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Red Sox Seek Redemption Against the Rays

The Red Sox' season has 2 major blemishes on it. Going 3-5 against the Yankees—not good. Losing series to the Twins and Tigers—not good. But it's the sweeps that have really killed us. First, by the Baltimore Orioles, who we should not have lost a series to, much less been swept. And then the crushing 4-gamer to the Tampa Bay Rays. 2 blowouts and 2 close losses including an overtime defeat where the Sox failed to score a walkoff run with the bases laoded and 0 outs combined to put the Sox in a very deep hole.


Tonight, having fought back to 3 games over .500, the Red Sox will get a second chance at the Major League best Rays, who will try to knock the Sox back into their hole.

Lucky Lucky

So, are the Rays as good as they appear? The short answer is "no." At the moment, the Rays pitchers have by far the highest strand rate in the majors, their batters the 6th highest BABIP, and given their more middle-of-the-road team wOBA, they're scoring a lot more runs than you might expect. They're on pace for 117 wins, and almost certainly are not that team.




Unfortunately for the Red Sox, the long answer is "no, but they're still one of the best teams in the majors." The Rays weakest link is their offense, which is ranked 12th by OPS and 11th by wOBA. Generally speaking, it's pretty average, and not lacking for luck, as the BABIP woes of Carlos Pena, Dioner Navarro, and B.J. Upton are more than counterbalanced by the about 800 plate appearances they have coming from batters with a mark over .350. Certainly Evan Longoria is every bit an offensive star, and Carlos Pena and Carl Crawford can hurt you with their own specialties, but there's just not a lot of guys to be afraid of in this lineup. Ben Zobrist has returned to Earth after last year's festivities, and projects to drop even further, while it wouldn't make a lot of sense to credit John Jaso with the MVP numbers he's produced in his playing time. The Rays have only scored 4 fewer runs than the Yankees, but there's no reason to expect them to keep it up against us. Oh, and before I forget, they're going to run on us. A ton.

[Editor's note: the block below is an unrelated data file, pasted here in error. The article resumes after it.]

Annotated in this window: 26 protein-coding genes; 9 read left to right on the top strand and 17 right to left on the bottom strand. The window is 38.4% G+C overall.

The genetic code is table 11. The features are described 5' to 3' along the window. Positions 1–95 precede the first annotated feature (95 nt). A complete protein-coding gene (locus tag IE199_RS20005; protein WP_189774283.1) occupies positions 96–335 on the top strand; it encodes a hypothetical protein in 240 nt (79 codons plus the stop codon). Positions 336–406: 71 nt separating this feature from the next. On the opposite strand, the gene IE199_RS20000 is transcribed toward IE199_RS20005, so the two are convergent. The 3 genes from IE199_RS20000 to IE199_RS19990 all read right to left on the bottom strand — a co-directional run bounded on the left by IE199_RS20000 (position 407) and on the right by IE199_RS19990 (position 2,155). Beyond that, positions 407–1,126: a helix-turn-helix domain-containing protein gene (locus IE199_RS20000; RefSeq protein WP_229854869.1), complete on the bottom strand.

An average offense should be enough for the Rays, though, since they just don't allow any runs. But it's not all skill. A league-leading ERA of 2.87 belies a FIP of 3.78 and xFIP of 4.06. Both very solid numbers, and in fact still ranking 4th in both categories, but this is not as much a team of Cy Youngs as their runs allowed may lead observers to believe. Don't get me wrong, though—while the numbers show that the Rays pitchers have gotten luckier than any team in the league—a -.91 ERA-FIP that nearly doubles the next closest mark, a "league best" .272 BABIP, and an 80% strand rate can all attest to that—it's not just a matter of chance.


Instead, the Rays' pitchers are lucky because of what's backing them up. Give credit to Tampa for doing what the Red Sox were trying to do: putting together a very good group of starters, and putting a terrific defense behind them. Almost from top to bottom the Rays are filled with talented defenders. Evan Longoria at 3rd, Carl Crawford in left, Ben Zobrist at 2nd and in right—there's a reason why balls in play don't fall much. 4th in UZR, 4th in DRS, this defense is guaranteed to frustrate.


Let's not count the Red Sox out, though. Over their last 6 games, they've collected 5 wins against some of the best teams in the league. Their offense is still one of the best, their starting pitching is coming around, and their bullpen, if unimpressive, is rested. They have their two best starters to get the series rolling. With Mike Cameron's return set to put their full lineup back on the field for the first time in over a month, the Sox are set to give the Rays a very hard fight.